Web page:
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Alaska - largest state and longest coastline

Updated on September 29, 2012

Alaska is the northernmost state and the largest state by area. Not many people live there on the account that it is quite cold. In fact, school does not get cancelled until it get to be 50 degrees Fahrenheit below zero.[2]

Based on the US 2010 Census data, Alaska does have the lowest population density with 1.2 inhabitants per square mile. For comparison, the average for the United States is 87 inhabitants per square mile.[1]

However, Alaska does not have the least population of the 50 United States. That distinction goes to Wyoming with 563,000 people. Alaska is the 4th least populous state with 710,000 people.[1]

Based on longitude, Amatignak Island in Alaska is westernmost point in all of US territory. That is further west than Hawaii.

The flag of Alaska is quite interesting too. It has eight gold stars in a field of blue. Seven stars form the constellation of the Big Dipper and the eighth star is the North Star.

Alaska Flag

Barrow Alaska North of Arctic Circle

Some parts of Alaska is north of the Arctic Circle. Barrow, Alaska for example is at 71 degrees latitude, while the arctic circle is at 66 degrees 33' latitude.

That means that certain parts of the year in winter, the sun never comes up. And certain parts of the year in summer, the sun never sets. In Barrow, the sun sets in November 18 or 19 and does not come up again until January 22 or 23rd.

During more than half the year, Barrow is completely overcast.

Nevertheless, the population of Barrow has been increasing from 1880 and peaked at year 2000 with a population of 4,683. The 2010 Census showed an population decrease back down to 4,212. I wonder why?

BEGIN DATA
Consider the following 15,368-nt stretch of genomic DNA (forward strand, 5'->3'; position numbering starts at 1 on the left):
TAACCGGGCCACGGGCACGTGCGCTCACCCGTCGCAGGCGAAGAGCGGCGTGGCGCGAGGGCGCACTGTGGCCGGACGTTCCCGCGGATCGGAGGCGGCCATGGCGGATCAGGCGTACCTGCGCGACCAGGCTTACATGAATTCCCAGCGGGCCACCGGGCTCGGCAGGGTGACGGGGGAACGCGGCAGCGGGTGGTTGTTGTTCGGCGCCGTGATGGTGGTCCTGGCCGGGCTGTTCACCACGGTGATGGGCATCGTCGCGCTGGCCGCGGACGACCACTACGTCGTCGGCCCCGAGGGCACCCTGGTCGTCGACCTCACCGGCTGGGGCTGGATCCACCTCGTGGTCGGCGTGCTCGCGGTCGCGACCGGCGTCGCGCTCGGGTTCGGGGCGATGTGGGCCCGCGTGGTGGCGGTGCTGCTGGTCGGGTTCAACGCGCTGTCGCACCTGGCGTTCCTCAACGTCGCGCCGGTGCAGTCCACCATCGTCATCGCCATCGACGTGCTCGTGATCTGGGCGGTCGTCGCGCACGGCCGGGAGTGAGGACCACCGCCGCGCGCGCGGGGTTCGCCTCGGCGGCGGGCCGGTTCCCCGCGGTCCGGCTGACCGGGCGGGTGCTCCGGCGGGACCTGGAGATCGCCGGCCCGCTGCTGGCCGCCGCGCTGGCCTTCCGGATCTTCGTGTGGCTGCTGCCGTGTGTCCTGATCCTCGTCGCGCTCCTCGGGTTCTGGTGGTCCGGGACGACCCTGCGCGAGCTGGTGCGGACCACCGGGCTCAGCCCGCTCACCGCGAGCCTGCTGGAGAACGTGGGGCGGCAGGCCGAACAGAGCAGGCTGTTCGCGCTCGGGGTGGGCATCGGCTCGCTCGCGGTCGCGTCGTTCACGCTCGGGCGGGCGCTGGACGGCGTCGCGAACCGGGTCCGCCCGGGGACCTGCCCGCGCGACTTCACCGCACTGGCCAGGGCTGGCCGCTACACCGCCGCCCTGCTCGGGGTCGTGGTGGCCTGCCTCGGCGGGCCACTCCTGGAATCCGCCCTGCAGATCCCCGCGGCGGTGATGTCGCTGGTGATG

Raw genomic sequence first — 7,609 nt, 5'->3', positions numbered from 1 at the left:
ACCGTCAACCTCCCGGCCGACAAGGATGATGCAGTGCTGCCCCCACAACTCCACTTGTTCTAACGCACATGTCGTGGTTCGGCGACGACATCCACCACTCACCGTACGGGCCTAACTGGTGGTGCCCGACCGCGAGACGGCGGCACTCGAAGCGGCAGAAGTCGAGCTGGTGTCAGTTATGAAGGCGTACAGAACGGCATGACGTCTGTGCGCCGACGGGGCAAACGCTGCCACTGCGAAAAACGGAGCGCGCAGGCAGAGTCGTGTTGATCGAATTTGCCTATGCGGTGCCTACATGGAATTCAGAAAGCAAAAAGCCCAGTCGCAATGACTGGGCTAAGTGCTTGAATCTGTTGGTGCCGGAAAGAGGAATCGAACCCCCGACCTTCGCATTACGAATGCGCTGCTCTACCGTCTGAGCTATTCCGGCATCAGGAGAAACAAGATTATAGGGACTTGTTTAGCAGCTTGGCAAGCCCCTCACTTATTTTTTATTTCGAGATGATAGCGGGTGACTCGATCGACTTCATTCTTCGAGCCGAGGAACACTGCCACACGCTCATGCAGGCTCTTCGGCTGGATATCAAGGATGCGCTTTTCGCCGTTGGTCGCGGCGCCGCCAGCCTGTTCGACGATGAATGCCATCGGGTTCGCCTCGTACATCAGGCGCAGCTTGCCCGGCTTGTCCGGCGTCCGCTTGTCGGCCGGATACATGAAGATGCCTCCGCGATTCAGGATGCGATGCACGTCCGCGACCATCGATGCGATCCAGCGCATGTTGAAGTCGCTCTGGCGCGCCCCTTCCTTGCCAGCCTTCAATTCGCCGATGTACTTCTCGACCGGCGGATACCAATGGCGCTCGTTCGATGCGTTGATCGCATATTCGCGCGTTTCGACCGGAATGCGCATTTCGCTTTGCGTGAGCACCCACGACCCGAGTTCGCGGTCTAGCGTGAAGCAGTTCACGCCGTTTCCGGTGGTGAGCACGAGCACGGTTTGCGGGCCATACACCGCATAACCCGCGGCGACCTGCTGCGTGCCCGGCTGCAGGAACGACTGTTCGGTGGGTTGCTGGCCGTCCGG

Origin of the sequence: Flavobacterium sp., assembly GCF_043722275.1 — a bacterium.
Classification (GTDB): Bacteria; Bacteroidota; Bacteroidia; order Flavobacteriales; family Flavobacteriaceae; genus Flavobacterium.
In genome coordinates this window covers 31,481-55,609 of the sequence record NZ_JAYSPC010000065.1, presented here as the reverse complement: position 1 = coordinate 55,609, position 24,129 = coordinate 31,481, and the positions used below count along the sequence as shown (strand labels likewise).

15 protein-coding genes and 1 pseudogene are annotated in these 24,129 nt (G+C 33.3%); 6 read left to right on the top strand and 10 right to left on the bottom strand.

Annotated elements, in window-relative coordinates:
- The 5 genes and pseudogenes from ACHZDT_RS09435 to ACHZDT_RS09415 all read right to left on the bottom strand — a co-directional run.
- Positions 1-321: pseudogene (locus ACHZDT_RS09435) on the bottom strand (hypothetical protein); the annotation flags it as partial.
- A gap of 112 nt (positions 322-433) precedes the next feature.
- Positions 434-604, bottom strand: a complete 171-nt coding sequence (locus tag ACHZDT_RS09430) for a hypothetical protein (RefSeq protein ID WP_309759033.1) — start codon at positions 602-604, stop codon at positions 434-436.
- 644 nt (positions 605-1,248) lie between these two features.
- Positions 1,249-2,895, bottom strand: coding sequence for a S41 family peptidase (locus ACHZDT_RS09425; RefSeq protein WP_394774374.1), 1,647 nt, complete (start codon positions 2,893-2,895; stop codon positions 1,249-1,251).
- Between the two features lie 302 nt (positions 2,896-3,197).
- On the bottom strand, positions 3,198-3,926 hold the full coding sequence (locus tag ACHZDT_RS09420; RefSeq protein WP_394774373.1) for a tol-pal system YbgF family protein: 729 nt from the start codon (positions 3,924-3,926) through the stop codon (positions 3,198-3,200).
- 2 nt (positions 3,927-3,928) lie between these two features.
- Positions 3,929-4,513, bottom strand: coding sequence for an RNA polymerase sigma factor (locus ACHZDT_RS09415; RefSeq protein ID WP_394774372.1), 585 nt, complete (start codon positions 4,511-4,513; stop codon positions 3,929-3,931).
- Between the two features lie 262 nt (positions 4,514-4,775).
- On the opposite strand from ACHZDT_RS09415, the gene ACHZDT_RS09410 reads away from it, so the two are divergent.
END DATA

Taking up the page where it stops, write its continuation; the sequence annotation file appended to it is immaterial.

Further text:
In any case, more people live in the more well known cities such as Anchorage and Fairbanks, which are the largest and second largest city in Alaska respectively.

What Else In Alaska

Alaska is well known for its annual long-distance sled dog race that happens in early March. The race starts in Anchorage and ends in Nome. The 2012 race was won by musher Dallas Seavey with lead dogs named Guinness and Diesel. They did it in 9 days, 4 hours, 29 minutes, and 26 seconds.

Beside snow, Alaska typically has over a 1000 earthquakes per year that measures 3.5 or greater on the Richter scale.[3] Alaska also has the longest coastline.

Alaska can have great vistas and is often visited by big cruise ships.

The peak at Mt. McKinley in Alaska is the highest point in the United States. It has an elevation of 20,320 feet.

Alaska has famous wild salmon. That is because they do not allow fish farming in Alaska. However, some salmon are spawned in hatcheries and then released into the wild where they are then later caught as wild. [reference]

Alaska and Oregon are the only two states with no state sales tax. Although some local government may impose their own tax if they choose.

Note:

Article was written July 2012 and things may have changed since then.

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    • BlissfulWriter profile imageAUTHOR

      BlissfulWriter 

      6 years ago

      Thanks for everyone stopping by and commenting.

    • profile image

      Olde Cashmere 

      6 years ago

      I have always wanted to visit Alaska, I believe I'll be able to sometime in the near future. Thank you for these facts BlissfulWriter. Voted up, awesome, useful, and interesting :)

    • iefox5 profile image

      iefox5 

      6 years ago

      Alaska is a world of ice for me and it is also too cold for most people.

    • billybuc profile image

      Bill Holland 

      6 years ago from Olympia, WA

      I was there for a year....it is all this and so much more. Interesting and informative look at a fascinating state.

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